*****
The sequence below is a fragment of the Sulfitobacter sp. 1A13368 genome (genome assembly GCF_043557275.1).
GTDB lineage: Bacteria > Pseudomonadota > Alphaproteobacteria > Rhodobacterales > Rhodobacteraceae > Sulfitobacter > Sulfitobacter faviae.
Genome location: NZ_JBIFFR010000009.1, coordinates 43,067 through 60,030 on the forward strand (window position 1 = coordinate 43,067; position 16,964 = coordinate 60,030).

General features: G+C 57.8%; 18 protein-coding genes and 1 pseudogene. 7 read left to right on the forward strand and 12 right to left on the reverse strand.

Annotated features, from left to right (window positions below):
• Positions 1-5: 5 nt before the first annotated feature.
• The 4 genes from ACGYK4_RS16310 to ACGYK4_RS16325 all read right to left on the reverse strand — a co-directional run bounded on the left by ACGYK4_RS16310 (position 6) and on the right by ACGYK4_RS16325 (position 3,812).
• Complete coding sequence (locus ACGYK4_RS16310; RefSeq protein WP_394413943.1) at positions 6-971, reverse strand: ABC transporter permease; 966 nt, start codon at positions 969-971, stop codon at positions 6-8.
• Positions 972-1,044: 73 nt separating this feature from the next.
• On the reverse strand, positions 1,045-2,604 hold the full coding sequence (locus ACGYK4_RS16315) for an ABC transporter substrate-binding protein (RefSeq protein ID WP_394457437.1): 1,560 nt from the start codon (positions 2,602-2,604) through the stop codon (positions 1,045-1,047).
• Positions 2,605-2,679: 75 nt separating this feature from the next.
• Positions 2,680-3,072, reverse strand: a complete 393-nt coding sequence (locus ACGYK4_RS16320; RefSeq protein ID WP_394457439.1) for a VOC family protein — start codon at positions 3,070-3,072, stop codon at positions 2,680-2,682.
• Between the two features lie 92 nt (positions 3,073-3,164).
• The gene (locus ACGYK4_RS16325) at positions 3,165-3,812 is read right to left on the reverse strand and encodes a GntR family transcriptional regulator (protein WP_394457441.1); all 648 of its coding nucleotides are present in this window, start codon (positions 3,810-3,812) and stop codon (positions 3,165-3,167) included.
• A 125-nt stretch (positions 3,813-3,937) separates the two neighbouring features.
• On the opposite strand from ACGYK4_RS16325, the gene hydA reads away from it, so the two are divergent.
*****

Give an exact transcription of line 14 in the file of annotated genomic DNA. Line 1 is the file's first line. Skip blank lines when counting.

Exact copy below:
• The gene (locus ACGYK4_RS16325) at positions 3,165-3,812 is read right to left on the reverse strand and encodes a GntR family transcriptional regulator (protein WP_394457441.1); all 648 of its coding nucleotides are present in this window, start codon (positions 3,810-3,812) and stop codon (positions 3,165-3,167) included.